Addressing Distracted Driving Vital To Reducing Car Accident Deaths

Sep 6, 2019 by

Which Drivers Are Most Prone To Distracted Driving?

We talk a lot about drunk driving, but when it comes to dangerous behavior on our roads, distracted driving is at least as serious of an issue and a much more pervasive one. Indeed, while many think of millennials as the primary culprits, constantly fidgeting with their phones, research suggests that distracted driving is an equal opportunity crime. Millennials are slightly more prone to use technology while driving, with 86% admitting to using their phones while driving, compared to 72% of Gen Xers, but that’s hardly the only kind of distracted driving. Reducing inattention behind the wheel, then, will require a comprehensive evaluation of how we behave behind the wheel, as well as widespread cultural change.

The Road To Disaster

One major reason why distracted driving accidents are common – perhaps even more common than they used to be – is that, with more built-in vehicle safety measures, drivers feel like their cars will compensate if they take their eyes off the road, and all of our talk about self-driving cars could be making things worse. Drivers view today’s rudimentary lane keeping technology and cruise control as just steps away from complete automation, even though they’re really just basic driver supports. Approached with a little too much trust, technology that should be making our roads safer is actually doing the opposite.

Going Hands Free

In response to the prevalence of distracted driving, several states are attempting to control on the road behavior by banning drivers from even touching their phones while on the road. This doesn’t ban users from implementing voice technology, but it does bar drivers from dialing or otherwise manipulating devices, and so far, the laws seem to be beneficial.

According to a report from the NHTSA and reported on MinnPost.com, 12 of 15 states with such hands-free laws have seen a reduction in traffic fatalities. Some experts are skeptical, since even talking on the phone without holding or dialing it can be distracting, but being unable to physically hold and use their phone may make people less likely to use them in any way.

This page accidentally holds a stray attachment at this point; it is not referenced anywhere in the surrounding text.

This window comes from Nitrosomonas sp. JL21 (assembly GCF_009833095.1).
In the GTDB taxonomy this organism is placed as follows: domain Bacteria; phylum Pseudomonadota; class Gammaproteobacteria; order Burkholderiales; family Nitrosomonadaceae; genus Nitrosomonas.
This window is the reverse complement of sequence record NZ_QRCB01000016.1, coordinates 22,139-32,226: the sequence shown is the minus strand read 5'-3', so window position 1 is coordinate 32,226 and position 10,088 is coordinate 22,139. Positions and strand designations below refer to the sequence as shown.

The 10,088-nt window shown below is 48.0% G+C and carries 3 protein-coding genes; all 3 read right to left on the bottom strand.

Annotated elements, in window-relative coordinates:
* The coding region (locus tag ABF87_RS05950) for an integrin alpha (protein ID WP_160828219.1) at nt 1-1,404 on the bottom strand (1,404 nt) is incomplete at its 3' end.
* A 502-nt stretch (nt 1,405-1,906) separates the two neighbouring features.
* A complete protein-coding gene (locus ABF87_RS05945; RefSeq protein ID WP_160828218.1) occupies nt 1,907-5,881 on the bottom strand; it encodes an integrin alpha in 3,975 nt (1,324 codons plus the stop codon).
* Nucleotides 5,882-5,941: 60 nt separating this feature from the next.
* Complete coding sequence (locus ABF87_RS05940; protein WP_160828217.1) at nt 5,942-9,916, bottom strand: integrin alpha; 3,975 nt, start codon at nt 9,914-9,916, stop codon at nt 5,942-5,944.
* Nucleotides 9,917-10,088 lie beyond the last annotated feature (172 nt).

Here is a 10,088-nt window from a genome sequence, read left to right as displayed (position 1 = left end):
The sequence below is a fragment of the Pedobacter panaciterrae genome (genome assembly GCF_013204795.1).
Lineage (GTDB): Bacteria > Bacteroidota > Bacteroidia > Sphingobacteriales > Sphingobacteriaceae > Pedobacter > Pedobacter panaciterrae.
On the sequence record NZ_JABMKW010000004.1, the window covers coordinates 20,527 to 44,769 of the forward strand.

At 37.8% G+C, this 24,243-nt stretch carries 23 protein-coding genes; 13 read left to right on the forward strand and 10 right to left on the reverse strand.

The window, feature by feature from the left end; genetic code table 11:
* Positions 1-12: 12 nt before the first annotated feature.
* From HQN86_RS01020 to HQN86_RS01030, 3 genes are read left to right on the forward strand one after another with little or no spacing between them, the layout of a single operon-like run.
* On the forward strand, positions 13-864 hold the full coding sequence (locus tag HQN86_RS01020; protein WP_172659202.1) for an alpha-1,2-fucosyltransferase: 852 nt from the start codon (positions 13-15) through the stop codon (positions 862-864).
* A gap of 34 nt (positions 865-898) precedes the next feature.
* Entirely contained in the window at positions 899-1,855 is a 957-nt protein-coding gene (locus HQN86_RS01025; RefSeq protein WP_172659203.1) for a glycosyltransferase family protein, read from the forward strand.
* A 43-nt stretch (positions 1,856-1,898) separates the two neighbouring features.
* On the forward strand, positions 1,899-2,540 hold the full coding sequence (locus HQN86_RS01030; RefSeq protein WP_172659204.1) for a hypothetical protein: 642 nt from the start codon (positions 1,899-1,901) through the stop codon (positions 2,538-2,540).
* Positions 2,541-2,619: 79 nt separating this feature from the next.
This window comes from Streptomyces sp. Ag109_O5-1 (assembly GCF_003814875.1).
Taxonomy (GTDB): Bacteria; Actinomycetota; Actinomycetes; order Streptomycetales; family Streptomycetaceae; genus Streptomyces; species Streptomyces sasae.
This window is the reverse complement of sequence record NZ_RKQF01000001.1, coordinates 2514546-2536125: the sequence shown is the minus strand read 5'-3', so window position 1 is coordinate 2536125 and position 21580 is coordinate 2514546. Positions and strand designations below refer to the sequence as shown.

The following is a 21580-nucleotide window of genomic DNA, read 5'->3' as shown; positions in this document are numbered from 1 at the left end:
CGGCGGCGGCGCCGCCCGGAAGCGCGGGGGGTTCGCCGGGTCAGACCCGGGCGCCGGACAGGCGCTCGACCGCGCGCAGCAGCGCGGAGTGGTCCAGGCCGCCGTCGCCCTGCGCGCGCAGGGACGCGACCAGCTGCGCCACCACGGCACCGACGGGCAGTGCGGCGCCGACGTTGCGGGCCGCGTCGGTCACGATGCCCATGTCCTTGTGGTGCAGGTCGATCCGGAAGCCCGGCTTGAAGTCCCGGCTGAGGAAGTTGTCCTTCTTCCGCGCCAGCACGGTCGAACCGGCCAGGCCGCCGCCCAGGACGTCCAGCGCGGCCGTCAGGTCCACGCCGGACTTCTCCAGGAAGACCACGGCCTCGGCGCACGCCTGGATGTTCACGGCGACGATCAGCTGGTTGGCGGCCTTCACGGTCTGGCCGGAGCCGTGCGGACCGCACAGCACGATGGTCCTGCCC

Detecting technology use after an accident can be tricky, depending on what the other driver was doing, but law enforcement has their ways of evaluating these situations. In order to get the best outcome, victims of a potentially negligent drivers should contact a personal injury attorney immediately. They can help victims assess the situation and collect damages.

Investing In Awareness

While addressing the specific behaviors that underly distracted driving may help reduce them, it’s not the only way to drive better behavior. To this end, AAA is focusing resources on its “School’s Open, Drive Carefully” campaign, emphasizing the potentially devastating outcomes of driving recklessly. Nearly 1 in 4 child pedestrian deaths occur when children are on their way home from school, so behaving dangerously in a school zone or really anywhere near children could put them at extreme risk. No one wants to be involved in a car accident, but the guilt involved in causing a child’s death is even more serious and could serve as a motivating factor for those who otherwise engage in questionable behaviors behind the wheel.

In 2017, distracted drivers caused over 3000 deaths – preventable deaths, to be more exact. Any driver checking a text message or fiddling with the radio is contributing to dangerous conditions that put everyone around them at risk. It’s an epidemic, and one that every driver has a responsibility to end.

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